• American Robin Turdus migratorius
  • Gray-cheeked Thrush Catharus minimus
  • Hermit Thrush Catharus guttatus
  • ?American Pipit Anthus rubescens
  • Orange-crowned Warbler Vermivora celata
  • Yellow Warbler Dendroica petechia
  • Wilson’s Warbler Wilsonia pusilla
  • American Tree Sparrow Spizella arborea
  • Savannah Sparrow Passerculus sandwichensis
  • Fox Sparrow (Sooty) Passerella iliaca
  • Song Sparrow Melospiza melodia
  • Lincoln’s Sparrow Melospiza lincolnii
  • Dark-eyed Junco Junco hyemalis (Species Overview)
    • Slate-Colored form
    • White-winged form
    • Oregon form
  • Golden-crowned Sparrow Zonotrichia atricapilla
  • White-throated Sparrow Zonotrichia albicollis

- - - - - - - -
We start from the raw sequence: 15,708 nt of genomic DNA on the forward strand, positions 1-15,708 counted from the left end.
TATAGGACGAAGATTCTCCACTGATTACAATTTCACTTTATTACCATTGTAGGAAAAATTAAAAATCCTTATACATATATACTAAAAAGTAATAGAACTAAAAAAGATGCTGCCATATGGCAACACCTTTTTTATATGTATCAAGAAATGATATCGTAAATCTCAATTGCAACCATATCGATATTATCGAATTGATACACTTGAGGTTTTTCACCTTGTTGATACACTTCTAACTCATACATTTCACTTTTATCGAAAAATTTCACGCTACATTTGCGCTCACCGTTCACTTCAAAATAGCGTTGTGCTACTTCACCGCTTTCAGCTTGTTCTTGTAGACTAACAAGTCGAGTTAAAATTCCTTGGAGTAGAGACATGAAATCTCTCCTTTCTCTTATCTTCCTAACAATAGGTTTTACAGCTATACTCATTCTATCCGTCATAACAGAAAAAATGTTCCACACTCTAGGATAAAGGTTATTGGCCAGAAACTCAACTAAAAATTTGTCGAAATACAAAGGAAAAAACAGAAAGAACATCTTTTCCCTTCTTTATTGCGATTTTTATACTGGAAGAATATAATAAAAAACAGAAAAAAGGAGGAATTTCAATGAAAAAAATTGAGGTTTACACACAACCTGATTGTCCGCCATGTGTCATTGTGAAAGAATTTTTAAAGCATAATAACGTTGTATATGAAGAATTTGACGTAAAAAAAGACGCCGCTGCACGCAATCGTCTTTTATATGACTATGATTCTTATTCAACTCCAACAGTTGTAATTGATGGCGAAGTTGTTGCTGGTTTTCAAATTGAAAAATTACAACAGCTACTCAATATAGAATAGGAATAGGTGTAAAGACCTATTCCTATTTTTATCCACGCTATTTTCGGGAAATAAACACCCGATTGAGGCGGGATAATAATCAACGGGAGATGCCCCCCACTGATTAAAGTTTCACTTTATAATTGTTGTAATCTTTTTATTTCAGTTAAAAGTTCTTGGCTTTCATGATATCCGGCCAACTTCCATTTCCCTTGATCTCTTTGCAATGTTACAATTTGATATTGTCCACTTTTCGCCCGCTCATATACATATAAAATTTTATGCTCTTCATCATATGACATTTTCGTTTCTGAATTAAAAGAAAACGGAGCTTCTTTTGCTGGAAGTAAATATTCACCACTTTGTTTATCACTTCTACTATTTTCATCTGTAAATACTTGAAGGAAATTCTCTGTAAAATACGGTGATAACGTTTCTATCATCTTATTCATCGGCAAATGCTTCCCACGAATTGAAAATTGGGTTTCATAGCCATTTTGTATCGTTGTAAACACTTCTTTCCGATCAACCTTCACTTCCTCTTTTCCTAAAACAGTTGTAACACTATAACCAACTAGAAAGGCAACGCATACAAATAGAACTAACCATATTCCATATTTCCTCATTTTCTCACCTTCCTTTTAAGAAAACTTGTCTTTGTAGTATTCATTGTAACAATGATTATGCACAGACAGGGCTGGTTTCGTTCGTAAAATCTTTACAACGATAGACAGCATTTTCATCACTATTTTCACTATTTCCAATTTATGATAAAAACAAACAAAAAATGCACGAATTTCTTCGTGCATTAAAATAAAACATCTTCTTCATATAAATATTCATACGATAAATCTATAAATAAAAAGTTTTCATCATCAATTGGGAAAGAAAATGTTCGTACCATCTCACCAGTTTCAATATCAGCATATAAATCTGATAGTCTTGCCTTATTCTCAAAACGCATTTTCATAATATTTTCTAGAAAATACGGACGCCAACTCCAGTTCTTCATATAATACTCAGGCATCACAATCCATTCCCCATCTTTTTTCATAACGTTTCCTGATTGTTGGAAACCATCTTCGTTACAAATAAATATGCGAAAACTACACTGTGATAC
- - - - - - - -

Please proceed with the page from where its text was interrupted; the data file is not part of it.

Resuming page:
• Snow Bunting Plectrophenax nivalis
  • Red Crossbill Loxia curvirostra
  • White-winged Crossbill Loxia Leucoptera
  • Pine Siskin Carduelis pinus
  • Common Redpoll Carduelis flammea
    • Xanthochromic Common Redpoll rarity
  • Hoary Redpoll Carduelis hornemanni
  • Pine Grosbeak Pinicola enucleator

Appendix:

Chignik Species Checklist

Birds of the Chignik River Drainage, 1960-63, David Narver, University of Washington, July 1968

Alphabetical Listing of Chignik Birds by Common Name

Recent Posts

Birds of Chignik Lake: Glaucous-winged Gull – So… What’s Up with the Red Dot?

One of Chignik Lake’s Glaucous-winged Gulls, in non-breeding plumage, surveys the shoreline for salmon scraps. (Chignik Lake, November 2, 2016)